The decision took effect on the date of signing.
Accordingly, the Australia-based bank is responsible to take necessary procedures to terminate and close its representative office in line with the State Bank of Vietnam’s Circular No. 24/2017/TT-NHNN. Circular 24 guides the processes of license revocation and liquidation of assets of foreign credit institutions and bank branches.
Back in 2014, SBV issued a five-year license (License No. 56/GP-NHNN) to NAB to open its representative office in Hanoi.
The main functions of the branch included carrying our market research and promoting the bank’s investment projects in the country. It also oversaw and monitored the contracts between the bank and other credit institutions and enterprises in Vietnam as well as NAB-financed projects in the country.
NAB’s establishment in Vietnam was said to be part of the bank’s strategic approach to expand its presence within the region to support business clients.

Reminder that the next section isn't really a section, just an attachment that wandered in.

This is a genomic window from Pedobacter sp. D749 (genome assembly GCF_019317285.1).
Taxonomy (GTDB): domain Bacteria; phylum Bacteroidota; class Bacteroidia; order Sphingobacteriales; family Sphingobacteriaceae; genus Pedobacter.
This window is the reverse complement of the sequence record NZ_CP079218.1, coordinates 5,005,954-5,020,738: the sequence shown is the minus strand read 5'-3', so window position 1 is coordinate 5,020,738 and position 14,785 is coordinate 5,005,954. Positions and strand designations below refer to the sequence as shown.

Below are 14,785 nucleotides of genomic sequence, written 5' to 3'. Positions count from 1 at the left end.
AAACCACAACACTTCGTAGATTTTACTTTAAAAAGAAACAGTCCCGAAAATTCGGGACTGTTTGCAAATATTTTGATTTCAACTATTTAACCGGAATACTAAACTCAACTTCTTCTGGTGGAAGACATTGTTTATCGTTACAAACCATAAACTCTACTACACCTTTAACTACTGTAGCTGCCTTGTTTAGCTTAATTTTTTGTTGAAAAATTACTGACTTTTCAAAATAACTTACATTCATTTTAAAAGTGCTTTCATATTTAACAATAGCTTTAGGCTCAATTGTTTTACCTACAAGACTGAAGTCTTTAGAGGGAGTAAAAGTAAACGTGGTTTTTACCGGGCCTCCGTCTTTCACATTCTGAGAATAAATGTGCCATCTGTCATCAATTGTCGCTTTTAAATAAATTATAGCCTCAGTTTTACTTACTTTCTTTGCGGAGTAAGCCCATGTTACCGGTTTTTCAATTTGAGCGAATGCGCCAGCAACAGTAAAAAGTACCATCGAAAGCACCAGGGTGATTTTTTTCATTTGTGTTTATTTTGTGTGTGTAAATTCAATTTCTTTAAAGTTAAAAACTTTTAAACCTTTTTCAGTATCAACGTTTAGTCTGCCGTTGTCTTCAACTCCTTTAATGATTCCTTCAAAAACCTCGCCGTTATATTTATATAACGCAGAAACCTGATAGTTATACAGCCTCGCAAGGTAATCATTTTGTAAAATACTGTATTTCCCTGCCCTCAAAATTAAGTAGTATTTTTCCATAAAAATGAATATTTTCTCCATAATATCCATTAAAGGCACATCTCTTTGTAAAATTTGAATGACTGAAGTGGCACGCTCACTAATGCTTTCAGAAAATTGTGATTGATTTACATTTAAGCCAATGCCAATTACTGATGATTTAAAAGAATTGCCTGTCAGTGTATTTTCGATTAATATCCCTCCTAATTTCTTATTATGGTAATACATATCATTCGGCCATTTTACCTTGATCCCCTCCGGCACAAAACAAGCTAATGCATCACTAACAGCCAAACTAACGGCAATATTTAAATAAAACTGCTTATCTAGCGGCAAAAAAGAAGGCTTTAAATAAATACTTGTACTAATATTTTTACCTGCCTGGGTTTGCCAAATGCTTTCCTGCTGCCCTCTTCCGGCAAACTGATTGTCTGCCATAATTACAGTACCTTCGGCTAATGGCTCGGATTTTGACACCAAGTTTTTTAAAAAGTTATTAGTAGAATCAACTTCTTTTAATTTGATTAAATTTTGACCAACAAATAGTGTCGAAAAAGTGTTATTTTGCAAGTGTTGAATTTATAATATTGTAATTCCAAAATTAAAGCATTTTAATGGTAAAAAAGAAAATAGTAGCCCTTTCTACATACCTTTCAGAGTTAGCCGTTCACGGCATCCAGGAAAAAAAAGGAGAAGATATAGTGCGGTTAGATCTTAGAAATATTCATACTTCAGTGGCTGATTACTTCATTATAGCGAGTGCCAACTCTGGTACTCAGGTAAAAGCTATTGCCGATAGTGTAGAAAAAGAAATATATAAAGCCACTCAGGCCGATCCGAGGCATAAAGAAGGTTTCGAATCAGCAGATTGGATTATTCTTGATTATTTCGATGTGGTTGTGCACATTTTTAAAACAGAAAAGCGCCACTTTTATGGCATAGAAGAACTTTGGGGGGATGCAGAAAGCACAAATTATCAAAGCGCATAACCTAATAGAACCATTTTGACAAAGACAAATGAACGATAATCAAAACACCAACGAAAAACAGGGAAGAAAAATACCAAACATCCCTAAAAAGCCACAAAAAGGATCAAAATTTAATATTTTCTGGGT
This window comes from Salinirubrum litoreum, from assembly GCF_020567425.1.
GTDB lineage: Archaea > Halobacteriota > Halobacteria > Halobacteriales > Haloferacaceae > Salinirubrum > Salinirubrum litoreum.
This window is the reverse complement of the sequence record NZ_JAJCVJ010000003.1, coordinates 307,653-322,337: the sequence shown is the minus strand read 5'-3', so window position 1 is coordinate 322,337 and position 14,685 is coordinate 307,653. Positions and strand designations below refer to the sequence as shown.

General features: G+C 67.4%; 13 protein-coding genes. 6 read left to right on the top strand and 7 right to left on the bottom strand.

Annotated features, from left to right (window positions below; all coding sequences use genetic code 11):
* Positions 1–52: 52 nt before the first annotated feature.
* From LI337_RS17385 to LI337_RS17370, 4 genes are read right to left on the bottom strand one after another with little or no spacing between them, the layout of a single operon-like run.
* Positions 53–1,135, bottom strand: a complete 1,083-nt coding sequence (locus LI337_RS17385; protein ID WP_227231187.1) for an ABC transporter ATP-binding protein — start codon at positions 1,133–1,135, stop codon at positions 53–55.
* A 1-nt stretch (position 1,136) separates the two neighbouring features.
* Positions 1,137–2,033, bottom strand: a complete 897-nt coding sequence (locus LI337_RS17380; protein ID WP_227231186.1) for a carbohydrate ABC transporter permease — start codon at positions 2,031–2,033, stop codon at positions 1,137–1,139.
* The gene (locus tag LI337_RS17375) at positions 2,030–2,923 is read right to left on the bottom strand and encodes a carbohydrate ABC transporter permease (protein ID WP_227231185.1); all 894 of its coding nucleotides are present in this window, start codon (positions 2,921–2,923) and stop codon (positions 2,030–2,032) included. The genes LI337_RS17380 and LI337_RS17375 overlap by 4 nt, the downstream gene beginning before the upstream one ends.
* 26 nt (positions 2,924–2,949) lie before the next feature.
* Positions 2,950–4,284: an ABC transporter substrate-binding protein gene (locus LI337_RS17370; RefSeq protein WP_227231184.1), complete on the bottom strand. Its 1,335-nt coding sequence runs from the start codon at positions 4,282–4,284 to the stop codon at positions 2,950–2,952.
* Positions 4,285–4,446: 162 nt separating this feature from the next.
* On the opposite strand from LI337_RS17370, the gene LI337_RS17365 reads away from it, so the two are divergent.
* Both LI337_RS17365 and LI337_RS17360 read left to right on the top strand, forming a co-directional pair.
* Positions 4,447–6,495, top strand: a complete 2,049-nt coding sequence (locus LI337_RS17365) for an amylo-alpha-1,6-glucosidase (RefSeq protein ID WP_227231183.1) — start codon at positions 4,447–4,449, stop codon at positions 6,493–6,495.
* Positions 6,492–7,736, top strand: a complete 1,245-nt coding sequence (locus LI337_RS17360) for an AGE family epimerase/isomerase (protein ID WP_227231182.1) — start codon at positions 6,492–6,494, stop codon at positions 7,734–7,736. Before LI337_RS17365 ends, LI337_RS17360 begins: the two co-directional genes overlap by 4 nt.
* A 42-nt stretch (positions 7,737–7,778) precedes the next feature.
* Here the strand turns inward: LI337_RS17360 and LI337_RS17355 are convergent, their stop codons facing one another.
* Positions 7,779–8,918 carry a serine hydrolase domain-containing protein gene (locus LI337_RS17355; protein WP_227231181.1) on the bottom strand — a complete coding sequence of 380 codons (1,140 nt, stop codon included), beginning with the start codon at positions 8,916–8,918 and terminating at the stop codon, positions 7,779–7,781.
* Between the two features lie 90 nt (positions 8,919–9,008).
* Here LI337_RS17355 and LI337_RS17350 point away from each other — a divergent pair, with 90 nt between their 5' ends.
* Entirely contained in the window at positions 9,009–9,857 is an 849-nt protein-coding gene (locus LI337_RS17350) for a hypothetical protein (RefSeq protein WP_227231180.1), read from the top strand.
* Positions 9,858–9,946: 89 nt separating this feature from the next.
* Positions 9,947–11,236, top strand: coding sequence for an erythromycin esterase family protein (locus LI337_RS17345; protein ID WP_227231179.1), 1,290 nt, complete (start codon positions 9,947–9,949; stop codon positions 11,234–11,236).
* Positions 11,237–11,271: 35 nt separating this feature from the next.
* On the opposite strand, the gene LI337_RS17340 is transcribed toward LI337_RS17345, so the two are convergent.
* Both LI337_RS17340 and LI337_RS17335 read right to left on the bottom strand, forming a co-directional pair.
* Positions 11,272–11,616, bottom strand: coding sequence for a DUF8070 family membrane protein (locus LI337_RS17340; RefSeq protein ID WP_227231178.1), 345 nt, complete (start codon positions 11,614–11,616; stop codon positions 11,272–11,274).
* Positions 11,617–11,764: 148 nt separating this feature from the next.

NAB is one of the four largest financial institutions in Australia in terms of market capitalisation.
NAB was known to dispose of its wealth businesses in Hong Kong and Singapore in the past years to focus on its corporate and institutions customers.
Melbourne-based ANZ, which has its license to operate as wholly foreign-owned bank in Vietnam in 2008, also finalised its sale of six Asian retail and wealth management units last year.
The lender, in particular, successfully transferred its retail and wealth businesses in Indonesia, China, Hong Kong, Taiwan and Singapore to Singapore-based DBS Bank.
It also fruitfully offloaded its retail business in Vietnam to Seoul-based Shinhan Bank in late 2017, as part of an attempt to simplify the bank and focus resources on institutional banking.